Europe Economy

EU Groups Face Questions Over Goodwill

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European companies are under mounting pressure to come clean about overpriced acquisitions after regulators found that losses taken on past deals were suspiciously low.

In a warning shot ahead of the release of 2012 results by many companies, the pan-European securities regulator on Monday questioned why weak economic conditions had not caused heavier writedowns.

Steven Maijoor, chairman of the European Securities and Markets Authority, said he feared that listed companies were taking an excessively optimistic view of the value of takeovers agreed in more buoyant times.

"Issuers tend to be slow in recognising losses," he said. "Economic circumstances have changed fundamentally in the past years and that needs to be reflected."

The concern follows a pioneering Esma survey of goodwill impairments at a sample of 235 listed European companies carrying significant amounts of goodwill.

Goodwill is the asset created when the price of an acquisition exceeds the value of the target's net identifiable assets.

At listed EU companies, it must undergo an "impairment test" once a year to see if its value has decreased. Deteriorating economic conditions can trigger writedowns by reducing the cash flows that assets are expected to generate.

Having held 790 billion euros of goodwill at the start of 2011, the companies surveyed by Esma suffered 40 billion of impairment losses during the course of the year.

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That only 5 percent was written down was a "clear indicator that there might be too much optimism in financial statements regarding goodwill", Mr Maijoor told the Financial Times, although he did not say how big the losses should have been.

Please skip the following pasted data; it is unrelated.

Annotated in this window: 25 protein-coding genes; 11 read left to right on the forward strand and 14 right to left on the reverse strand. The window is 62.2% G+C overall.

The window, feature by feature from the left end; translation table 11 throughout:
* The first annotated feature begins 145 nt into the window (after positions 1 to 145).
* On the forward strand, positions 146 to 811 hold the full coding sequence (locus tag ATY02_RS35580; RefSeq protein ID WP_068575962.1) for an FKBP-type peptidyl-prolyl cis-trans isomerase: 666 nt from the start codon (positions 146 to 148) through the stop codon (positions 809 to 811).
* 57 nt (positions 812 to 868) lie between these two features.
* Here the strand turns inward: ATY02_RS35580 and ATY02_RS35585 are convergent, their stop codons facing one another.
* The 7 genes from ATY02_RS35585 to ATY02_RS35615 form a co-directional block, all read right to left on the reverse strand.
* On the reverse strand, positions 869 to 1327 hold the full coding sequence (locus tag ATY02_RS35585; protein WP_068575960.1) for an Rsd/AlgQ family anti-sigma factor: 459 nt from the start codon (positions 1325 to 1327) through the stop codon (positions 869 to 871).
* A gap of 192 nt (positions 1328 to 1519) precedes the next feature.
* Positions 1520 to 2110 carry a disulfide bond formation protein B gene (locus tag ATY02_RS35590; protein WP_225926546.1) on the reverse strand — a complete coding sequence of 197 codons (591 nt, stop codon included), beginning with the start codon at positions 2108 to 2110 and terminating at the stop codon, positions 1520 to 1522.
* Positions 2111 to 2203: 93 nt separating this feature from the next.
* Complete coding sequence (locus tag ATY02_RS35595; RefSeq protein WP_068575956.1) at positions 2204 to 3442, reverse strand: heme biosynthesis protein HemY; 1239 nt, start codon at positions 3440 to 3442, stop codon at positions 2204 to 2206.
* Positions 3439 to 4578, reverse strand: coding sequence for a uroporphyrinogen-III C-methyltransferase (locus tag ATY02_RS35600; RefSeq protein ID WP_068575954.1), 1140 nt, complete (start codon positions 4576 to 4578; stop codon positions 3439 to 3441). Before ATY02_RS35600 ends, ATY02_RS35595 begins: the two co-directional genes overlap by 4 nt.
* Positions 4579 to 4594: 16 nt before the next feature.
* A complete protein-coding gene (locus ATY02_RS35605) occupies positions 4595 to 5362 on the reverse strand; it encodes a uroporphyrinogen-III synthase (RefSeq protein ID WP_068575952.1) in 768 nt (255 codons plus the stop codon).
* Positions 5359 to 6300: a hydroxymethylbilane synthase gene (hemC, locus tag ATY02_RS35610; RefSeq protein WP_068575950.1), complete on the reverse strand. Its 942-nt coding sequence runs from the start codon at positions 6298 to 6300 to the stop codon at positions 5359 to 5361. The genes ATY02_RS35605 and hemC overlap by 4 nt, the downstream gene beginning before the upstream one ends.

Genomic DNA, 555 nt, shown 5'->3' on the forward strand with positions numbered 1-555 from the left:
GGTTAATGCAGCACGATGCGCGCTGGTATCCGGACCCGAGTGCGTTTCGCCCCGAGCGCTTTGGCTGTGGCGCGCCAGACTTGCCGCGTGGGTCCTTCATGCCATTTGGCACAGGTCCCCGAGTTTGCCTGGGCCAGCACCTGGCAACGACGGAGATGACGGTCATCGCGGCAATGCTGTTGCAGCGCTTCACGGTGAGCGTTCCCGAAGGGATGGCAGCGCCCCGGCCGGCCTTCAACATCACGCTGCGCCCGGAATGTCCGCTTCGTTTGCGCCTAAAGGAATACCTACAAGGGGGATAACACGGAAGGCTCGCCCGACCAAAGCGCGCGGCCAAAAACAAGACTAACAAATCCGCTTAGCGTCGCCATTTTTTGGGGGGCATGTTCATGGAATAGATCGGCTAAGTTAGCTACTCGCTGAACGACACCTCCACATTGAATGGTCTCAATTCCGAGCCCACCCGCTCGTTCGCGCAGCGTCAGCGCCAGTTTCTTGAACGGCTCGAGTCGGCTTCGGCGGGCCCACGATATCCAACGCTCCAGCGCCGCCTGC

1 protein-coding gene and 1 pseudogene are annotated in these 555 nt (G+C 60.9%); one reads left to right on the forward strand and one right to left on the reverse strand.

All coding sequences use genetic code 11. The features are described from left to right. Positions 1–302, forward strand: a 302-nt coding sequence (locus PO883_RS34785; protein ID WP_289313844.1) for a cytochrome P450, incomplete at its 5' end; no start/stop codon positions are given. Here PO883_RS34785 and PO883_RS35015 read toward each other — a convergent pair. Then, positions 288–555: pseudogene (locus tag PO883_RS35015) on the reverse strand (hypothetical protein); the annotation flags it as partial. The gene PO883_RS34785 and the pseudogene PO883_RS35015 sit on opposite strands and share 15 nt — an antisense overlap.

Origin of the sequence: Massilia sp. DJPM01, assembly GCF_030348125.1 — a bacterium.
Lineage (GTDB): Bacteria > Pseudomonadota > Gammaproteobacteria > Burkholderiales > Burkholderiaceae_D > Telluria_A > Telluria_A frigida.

The pan-European securities regulator also said some companies had been using overly bullish predictions for their longer-term growth when carrying out goodwill impairment tests.

It said it expected listed companies and their auditors to consider its findings when preparing their financial statements.

Marc Hayn, a managing director at Houlihan Lokey, an investment bank that tracks goodwill, said the report was unlikely to affect the size of impairment losses that European companies will shortly announce as annual results season gets into gear.

Many would have already carried out their impairment tests in October and November, he said. However, companies could yet alter the way they present detail about these calculations to investors, he added.

Esma found that disclosure in this area was often of a formulaic nature and did not contain enough information specific to the company.

Houlihan Lokey said members of the Stoxx Europe 600 index of large listed European businesses took an unusually large 19 billion of goodwill impairments in the first three quarters of 2012.

European companies that took big goodwill impairment losses in 2011 included the Italian bank Intesa Sanpaolo, which took a 10 billion writedown. Others were UniCredit, Telecom Italia, Rio Tinto, Deutsche Telekom and Carrefour.